Group wants more cleanup at Fifth-Hill site
CHAMPAIGN — Even though the white tent has come down, a community group is pressing for more environmental cleanup at a toxic site near Fifth and Hill streets.
The Fifth and Hill Neighborhood Rights Campaign restated its demands during an organizational meeting on Wednesday night: It says Ameren Illinois did not go far enough when they stopped at its property line in cleaning up contamination from a former manufactured gas plant.
The group brought in a University of Illinois professor whose graduate students studied the site. Charles Werth, a professor of civil and environmental engineering, said site contamination goes well beyond the property lines of a roughly 2 1/2 acre site Ameren Illinois owns just east of the intersection of Fifth and Hill streets.
The debate over site contamination has been ongoing for years. Though Ameren Illinois never owned the manufactured gas plant that operated on the site until 1955, it acquired the property through a series of business deals and is responsible for its cleanup.
The utility recently completed excavating soil from the property to remove contaminants, but neighbors say they still fear carcinogenic chemicals like benzene are in the groundwater and have migrated from the property to the surrounding neighborhood.
Werth said the documentation shows that soil samples taken from around the site prove that the contamination has spread into the surrounding neighborhood — in some cases, the farthest test sites from the property showed contamination levels higher than what is generally considered safe.
Werth said that means there's no definitive answer to how far the contamination has really migrated.
"Based on the documentation I've looked at, I haven't identified where the clean line for the soil contamination is once you move off the property," Werth said.
The most dangerous chemicals in the soil include benzene, toluene, ethylbenzene, xylene — or BTEX chemicals — and another group called polycyclic aromatic hydrocarbons, or PAHs.
When the plant was in operation, those chemicals were used in a process that turned coal into methane gas. A byproduct of that process was coal tar, which could have leaked out of pipes or was mishandled during an era when workers were unaware of the long-term effects. Other chemicals were found in fuels for engines that powered the plant.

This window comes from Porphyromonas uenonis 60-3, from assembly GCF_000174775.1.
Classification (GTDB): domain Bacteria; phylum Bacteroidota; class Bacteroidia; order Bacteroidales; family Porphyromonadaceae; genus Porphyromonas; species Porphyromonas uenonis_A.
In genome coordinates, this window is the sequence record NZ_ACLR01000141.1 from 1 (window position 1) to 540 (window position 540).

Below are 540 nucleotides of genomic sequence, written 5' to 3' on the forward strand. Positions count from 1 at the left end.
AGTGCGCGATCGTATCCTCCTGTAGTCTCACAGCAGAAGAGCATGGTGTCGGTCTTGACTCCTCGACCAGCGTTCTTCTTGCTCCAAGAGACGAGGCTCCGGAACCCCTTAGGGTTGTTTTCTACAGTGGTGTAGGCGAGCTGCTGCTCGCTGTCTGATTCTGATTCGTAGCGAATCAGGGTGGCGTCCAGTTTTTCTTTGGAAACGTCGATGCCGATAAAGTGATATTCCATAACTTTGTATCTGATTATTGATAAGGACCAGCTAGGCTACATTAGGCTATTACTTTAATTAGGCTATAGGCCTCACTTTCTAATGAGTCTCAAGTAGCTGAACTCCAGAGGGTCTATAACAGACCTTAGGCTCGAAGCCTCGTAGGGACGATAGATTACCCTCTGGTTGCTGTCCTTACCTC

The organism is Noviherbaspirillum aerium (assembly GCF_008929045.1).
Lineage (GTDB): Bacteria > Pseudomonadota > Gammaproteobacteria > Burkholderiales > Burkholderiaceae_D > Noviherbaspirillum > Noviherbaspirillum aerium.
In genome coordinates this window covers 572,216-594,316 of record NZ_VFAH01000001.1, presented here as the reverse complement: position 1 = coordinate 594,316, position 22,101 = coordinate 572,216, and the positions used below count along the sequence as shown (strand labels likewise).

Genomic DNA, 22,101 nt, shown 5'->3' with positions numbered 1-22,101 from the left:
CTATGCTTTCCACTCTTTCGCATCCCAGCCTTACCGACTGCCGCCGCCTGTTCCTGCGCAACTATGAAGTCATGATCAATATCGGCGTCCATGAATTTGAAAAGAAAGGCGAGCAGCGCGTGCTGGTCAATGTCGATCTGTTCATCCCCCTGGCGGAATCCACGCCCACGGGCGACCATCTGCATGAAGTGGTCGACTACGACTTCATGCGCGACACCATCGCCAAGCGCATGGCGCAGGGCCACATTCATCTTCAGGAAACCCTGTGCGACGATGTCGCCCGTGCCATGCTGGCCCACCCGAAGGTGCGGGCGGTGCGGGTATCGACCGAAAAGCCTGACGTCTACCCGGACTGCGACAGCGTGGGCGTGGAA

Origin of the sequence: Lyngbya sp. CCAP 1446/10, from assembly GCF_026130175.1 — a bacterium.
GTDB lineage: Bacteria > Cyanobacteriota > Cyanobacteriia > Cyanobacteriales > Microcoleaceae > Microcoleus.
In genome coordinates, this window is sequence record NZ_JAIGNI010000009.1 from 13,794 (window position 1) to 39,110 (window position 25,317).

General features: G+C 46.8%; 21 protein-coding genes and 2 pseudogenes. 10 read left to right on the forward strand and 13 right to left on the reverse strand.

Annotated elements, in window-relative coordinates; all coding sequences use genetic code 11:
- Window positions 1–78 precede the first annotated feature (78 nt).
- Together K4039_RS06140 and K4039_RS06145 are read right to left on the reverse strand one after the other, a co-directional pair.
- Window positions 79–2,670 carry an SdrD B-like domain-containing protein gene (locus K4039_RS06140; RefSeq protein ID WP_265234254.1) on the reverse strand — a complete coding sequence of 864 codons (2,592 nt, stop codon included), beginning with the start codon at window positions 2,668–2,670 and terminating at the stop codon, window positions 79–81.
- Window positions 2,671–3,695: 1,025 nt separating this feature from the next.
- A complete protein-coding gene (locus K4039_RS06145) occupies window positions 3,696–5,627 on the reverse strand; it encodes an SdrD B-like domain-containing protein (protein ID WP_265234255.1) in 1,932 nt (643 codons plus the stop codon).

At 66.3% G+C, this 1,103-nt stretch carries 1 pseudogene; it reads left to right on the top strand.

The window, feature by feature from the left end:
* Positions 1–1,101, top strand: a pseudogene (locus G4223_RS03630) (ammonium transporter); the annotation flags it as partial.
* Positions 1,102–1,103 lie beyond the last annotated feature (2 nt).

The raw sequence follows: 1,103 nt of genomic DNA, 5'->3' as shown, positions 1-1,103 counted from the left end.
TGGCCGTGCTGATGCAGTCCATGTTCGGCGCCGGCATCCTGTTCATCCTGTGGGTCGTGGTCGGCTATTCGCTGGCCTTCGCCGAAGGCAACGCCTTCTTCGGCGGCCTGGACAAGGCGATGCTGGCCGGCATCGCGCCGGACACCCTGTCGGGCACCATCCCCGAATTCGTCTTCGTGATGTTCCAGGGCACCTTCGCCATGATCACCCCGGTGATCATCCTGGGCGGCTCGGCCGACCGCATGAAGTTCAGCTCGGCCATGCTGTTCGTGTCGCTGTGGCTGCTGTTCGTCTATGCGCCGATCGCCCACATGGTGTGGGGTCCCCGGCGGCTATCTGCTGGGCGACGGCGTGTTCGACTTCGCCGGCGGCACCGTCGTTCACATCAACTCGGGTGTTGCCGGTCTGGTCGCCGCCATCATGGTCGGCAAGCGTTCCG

Werth said those chemicals can migrate in the groundwater. It's a slow process — maybe only several feet per year — but the manufactured gas plant opened in the 1880s.
"It's had a long time to migrate," Werth said. "We're talking 100 years, so then you can begin to think about long distances that these can travel."
Ameren officials were not immediately available for comment Wednesday night, but they have maintained that the toxic site poses no threat to neighborhood residents. Ameren Illinois cleaned up the site as part of the state's "voluntary site remediation" program, and completed the final phases of that process with soil injections around the perimeter of the property earlier this year.
Serena Hou, a UI doctoral student, said follow-up tests have shown, however, that those BTEX chemicals and naphthalene, a PAH, remain near the surface around the perimeter of the property.
Claudia Lennhoff, the executive director of Champaign County Health Care Consumers, said there is not much use getting frustrated with Ameren Illinois, which has met the Illinois Environmental Protection Agency's standards for site remediation. Instead, she said, residents should turn their focus to the state agency for more cleanup.
"While I get frustrated and mad at Ameren, Ameren's going to do whatever they're allowed to do," Lennhoff said.
Lennhoff said the group wants the off-site contamination and the suspected groundwater contamination cleaned up, and it wants a pipe believed to run from the Fifth and Hill site to the Boneyard Creek removed. It also wants to make sure that manufactured gas plant waste remains out of a landfill in Clinton sitting above the Mahomet Aquifer, the source of drinking water for more than 700,000 people in 15 central Illinois counties.
The way to do that, she said, is to put pressure on regulatory agencies.
"We need to focus on the government agencies that allow or don't allow certain things to happen," Lennhoff said.